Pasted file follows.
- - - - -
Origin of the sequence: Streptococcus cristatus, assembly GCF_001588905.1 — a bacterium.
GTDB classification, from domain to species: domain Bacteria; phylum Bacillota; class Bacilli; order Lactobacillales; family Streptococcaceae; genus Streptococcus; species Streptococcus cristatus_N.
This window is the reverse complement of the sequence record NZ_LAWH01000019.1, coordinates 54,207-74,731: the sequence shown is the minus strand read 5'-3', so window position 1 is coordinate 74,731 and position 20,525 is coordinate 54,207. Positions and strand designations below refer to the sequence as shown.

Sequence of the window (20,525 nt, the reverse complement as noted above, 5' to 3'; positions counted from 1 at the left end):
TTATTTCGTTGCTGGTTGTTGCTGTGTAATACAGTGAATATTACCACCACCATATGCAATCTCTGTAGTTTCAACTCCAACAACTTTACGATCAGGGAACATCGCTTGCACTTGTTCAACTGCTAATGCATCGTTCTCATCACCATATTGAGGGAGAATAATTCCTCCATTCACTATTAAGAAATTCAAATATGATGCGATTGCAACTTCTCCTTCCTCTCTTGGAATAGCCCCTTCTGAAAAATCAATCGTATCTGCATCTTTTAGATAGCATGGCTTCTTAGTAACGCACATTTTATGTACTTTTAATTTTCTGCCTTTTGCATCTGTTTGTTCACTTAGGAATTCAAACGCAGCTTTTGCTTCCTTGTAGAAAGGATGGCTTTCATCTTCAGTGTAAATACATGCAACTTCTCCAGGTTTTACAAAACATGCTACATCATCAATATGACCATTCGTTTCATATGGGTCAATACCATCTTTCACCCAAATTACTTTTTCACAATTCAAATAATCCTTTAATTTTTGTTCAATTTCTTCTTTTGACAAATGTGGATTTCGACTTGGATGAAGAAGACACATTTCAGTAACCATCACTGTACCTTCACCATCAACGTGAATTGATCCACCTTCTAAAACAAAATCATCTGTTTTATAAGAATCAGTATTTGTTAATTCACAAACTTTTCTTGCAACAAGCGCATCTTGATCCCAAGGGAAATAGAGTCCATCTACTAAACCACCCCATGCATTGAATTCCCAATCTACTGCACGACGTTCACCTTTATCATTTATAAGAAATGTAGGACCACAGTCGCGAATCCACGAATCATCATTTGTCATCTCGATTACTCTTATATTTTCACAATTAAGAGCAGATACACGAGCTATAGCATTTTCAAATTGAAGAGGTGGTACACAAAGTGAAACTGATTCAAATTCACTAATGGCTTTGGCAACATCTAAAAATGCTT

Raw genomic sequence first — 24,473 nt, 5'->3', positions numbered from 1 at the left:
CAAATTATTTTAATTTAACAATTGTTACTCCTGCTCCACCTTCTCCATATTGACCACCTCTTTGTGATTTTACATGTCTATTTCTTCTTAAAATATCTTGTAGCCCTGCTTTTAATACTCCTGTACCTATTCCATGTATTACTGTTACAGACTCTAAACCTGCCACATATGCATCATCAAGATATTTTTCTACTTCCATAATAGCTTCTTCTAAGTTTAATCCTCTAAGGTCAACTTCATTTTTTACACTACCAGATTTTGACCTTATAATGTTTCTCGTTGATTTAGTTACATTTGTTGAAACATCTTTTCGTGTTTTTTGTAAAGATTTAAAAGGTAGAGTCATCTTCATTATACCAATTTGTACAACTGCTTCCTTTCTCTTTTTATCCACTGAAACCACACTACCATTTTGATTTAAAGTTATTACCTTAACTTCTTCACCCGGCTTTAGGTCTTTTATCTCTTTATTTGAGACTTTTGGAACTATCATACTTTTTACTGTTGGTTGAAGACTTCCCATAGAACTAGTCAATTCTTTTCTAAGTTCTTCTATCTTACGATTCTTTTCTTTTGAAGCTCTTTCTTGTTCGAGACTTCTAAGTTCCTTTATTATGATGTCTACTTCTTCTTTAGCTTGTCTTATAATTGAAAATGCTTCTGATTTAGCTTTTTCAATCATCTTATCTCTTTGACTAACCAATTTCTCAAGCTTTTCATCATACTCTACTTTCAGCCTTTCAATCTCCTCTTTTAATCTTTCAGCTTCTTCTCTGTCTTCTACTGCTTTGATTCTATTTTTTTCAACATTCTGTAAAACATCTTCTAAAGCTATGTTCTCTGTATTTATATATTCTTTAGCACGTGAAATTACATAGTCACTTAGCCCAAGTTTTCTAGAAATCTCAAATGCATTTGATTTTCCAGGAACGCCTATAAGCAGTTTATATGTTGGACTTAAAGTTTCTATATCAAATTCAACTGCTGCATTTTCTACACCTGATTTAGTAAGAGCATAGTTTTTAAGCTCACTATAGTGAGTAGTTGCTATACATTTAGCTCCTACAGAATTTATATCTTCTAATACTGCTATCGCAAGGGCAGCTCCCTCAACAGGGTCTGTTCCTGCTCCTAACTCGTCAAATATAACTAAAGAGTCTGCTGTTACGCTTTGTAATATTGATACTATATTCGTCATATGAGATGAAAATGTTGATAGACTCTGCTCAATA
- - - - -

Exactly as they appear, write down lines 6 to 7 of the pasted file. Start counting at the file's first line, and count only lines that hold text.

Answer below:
Raw genomic sequence first — 24,473 nt, 5'->3', positions numbered from 1 at the left:
CAAATTATTTTAATTTAACAATTGTTACTCCTGCTCCACCTTCTCCATATTGACCACCTCTTTGTGATTTTACATGTCTATTTCTTCTTAAAATATCTTGTAGCCCTGCTTTTAATACTCCTGTACCTATTCCATGTATTACTGTTACAGACTCTAAACCTGCCACATATGCATCATCAAGATATTTTTCTACTTCCATAATAGCTTCTTCTAAGTTTAATCCTCTAAGGTCAACTTCATTTTTTACACTACCAGATTTTGACCTTATAATGTTTCTCGTTGATTTAGTTACATTTGTTGAAACATCTTTTCGTGTTTTTTGTAAAGATTTAAAAGGTAGAGTCATCTTCATTATACCAATTTGTACAACTGCTTCCTTTCTCTTTTTATCCACTGAAACCACACTACCATTTTGATTTAAAGTTATTACCTTAACTTCTTCACCCGGCTTTAGGTCTTTTATCTCTTTATTTGAGACTTTTGGAACTATCATACTTTTTACTGTTGGTTGAAGACTTCCCATAGAACTAGTCAATTCTTTTCTAAGTTCTTCTATCTTACGATTCTTTTCTTTTGAAGCTCTTTCTTGTTCGAGACTTCTAAGTTCCTTTATTATGATGTCTACTTCTTCTTTAGCTTGTCTTATAATTGAAAATGCTTCTGATTTAGCTTTTTCAATCATCTTATCTCTTTGACTAACCAATTTCTCAAGCTTTTCATCATACTCTACTTTCAGCCTTTCAATCTCCTCTTTTAATCTTTCAGCTTCTTCTCTGTCTTCTACTGCTTTGATTCTATTTTTTTCAACATTCTGTAAAACATCTTCTAAAGCTATGTTCTCTGTATTTATATATTCTTTAGCACGTGAAATTACATAGTCACTTAGCCCAAGTTTTCTAGAAATCTCAAATGCATTTGATTTTCCAGGAACGCCTATAAGCAGTTTATATGTTGGACTTAAAGTTTCTATATCAAATTCAACTGCTGCATTTTCTACACCTGATTTAGTAAGAGCATAGTTTTTAAGCTCACTATAGTGAGTAGTTGCTATACATTTAGCTCCTACAGAATTTATATCTTCTAATACTGCTATCGCAAGGGCAGCTCCCTCAACAGGGTCTGTTCCTGCTCCTAACTCGTCAAATATAACTAAAGAGTCTGCTGTTACGCTTTGTAATATTGATACTATATTCGTCATATGAGATGAAAATGTTGATAGACTCTGCTCAATA